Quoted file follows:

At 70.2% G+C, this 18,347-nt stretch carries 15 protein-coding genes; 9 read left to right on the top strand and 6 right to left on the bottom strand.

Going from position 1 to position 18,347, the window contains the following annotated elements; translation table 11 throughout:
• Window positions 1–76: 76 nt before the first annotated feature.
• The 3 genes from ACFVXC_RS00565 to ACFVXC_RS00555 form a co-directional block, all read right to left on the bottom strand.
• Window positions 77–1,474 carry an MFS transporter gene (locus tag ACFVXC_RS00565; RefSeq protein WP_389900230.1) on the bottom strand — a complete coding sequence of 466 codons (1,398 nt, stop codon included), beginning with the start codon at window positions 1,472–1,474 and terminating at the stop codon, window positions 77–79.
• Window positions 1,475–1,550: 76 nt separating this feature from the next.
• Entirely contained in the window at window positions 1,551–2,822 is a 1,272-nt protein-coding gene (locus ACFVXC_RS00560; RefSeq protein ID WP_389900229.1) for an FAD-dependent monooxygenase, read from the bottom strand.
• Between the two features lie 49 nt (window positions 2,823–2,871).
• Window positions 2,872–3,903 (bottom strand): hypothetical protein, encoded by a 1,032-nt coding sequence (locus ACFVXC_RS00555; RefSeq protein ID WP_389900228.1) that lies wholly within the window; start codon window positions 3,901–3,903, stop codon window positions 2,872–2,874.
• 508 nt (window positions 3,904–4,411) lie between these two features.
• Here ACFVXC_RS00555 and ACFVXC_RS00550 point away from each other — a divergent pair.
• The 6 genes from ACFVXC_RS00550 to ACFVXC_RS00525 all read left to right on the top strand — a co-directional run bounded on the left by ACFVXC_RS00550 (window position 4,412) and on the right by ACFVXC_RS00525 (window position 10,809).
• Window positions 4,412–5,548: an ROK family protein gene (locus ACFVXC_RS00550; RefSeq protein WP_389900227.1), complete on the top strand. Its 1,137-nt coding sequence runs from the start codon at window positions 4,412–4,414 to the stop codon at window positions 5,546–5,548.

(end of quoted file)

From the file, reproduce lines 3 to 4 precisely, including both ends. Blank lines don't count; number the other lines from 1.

• Window positions 1–76: 76 nt before the first annotated feature.
• The 3 genes from ACFVXC_RS00565 to ACFVXC_RS00555 form a co-directional block, all read right to left on the bottom strand.